Dollar Dumps In November As Fed Rate Cut Optimism Increases

BY Benzinga | ECONOMIC | 12/01/23 10:27 AM EST

The U.S. dollar made something of a comeback in the last two days of November, following a month of losses as markets leveraged rising expectations the Federal Reserve will start cutting rates in the first quarter of 2024.

Although the dollar index (DXY) was fractionally lower on Friday, during the final two days of November the DXY gained a cumulative 0.6%.

But analysts believed the rally would be short-lived while equities continued to surge and rate cut optimism remained high. Bank of America FX strategist Athanasios Vamvakidis said: “We are bearish on the dollar into 2024 ? we could see a correction from oversold positions into the year end, but would sell the bounce for a 2024 decline.”

Also Read: Dollar Decline: Stock Market Rally Explains 70% Of Recent US Dollar Downtrend

Dollar Decoupling

In November, as investors’ appetite for risk led to major gains in the equity markets, the dollar largely diverged from its usual drivers tied to the economy, geopolitics, and policy. Instead, it became the anti-equity trade.

As the S&P 500 stock index climbed 8.9% during November, the dollar index (DXY) fell 3.1%. During the same period, the SPDR S&P 500 ETF (SPY) , an exchange-traded fund that tracks the S&P 500, gained 9.1%.

Among the major currency crosses, the dollar’s worst performance during November was against the New Zealand dollar (NZD/USD) ? down 4.6%. The dollar lost 3.6% versus the British pound (GBP/USD) and was down 2.6% against the euro (EUR/USD).

The performance of exchange traded funds tracking investment behavior in the dollar also illustrated market sentiment towards the U.S. currency. The Invesco DB USD Index Bullish Fund ETF fell 2.5% during November, while the Invesco DB US Dollar Index Bearish Fund (UDN) rose 3.3%.

Treasury Market Rally ? Yields Retreat From 5%

The biggest market driver during the month was rising expectations that the Federal Reserve had ended its cycle of interest rate hikes, after the central bank left its main Fed Funds Rate at 5.25%-5.5% at its September and November policy meetings.

Expectations of a more dovish Fed at the Dec. 13 meeting were further driven by data that showed inflation becoming more benign. Consumer price data in early November showed the annual headline inflation rate dropping to 3.2%, while the rate as measured by personal consumption expenditures ? the Fed’s favored measure ? fell to 3%. The Fed’s target rate is 2%.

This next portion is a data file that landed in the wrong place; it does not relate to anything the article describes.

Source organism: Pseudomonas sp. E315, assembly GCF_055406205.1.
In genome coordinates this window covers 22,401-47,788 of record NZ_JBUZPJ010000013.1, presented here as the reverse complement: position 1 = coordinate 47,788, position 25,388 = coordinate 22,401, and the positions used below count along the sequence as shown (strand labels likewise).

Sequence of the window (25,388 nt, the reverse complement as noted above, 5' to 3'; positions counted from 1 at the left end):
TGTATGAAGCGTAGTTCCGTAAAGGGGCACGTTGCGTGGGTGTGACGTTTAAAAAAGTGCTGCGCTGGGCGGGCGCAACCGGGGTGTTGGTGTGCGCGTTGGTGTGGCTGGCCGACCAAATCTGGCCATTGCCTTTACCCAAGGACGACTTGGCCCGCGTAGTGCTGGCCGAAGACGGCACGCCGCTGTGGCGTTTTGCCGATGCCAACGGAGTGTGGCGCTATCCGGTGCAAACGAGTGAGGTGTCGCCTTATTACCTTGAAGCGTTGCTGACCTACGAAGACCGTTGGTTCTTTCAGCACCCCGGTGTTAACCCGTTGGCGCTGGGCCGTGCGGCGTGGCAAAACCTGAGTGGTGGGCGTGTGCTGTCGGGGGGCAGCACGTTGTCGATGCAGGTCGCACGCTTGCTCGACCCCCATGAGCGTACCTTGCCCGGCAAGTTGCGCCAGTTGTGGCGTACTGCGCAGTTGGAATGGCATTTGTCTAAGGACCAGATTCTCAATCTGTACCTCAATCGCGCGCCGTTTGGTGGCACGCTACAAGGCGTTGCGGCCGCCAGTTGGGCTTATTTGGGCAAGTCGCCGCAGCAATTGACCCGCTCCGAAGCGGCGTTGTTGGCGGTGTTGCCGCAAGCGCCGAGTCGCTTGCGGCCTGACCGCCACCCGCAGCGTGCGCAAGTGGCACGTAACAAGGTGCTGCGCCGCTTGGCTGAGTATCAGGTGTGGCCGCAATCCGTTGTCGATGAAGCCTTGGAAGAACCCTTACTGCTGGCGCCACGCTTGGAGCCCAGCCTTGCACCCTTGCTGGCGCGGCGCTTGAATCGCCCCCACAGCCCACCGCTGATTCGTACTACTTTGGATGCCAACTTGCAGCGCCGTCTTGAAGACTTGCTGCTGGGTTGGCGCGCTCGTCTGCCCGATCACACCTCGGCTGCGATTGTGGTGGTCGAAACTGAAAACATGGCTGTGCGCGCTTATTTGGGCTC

Hopes of a more dovish Fed also spurred a rally in the U.S. government bonds market. Prices climbed, driving yields lower from 16-year highs. Having peaked at 5.02% in October, the 10-year Treasury yield was down to 4.32% on Friday.

The iShares Core U.S. Aggregate Bond ETF (AGG) , an exchange traded fund that tracks the broad U.S. bond market, gained 4.3% during November.

Now Read: November Rally Sets Treasury Bonds On Track For Best Month In 40 Years

Photo: Shutterstock

In general the bond market is volatile, and fixed income securities carry interest rate risk. (As interest rates rise, bond prices usually fall, and vice versa. This effect is usually more pronounced for longer-term securities.) Fixed income securities also carry inflation risk and credit and default risks for both issuers and counterparties. Unlike individual bonds, most bond funds do not have a maturity date, so avoiding losses caused by price volatility by holding them until maturity is not possible.

Lower-quality debt securities generally offer higher yields, but also involve greater risk of default or price changes due to potential changes in the credit quality of the issuer. Any fixed income security sold or redeemed prior to maturity may be subject to loss.

Before investing, consider the funds' investment objectives, risks, charges, and expenses. Contact Fidelity for a prospectus or, if available, a summary prospectus containing this information. Read it carefully.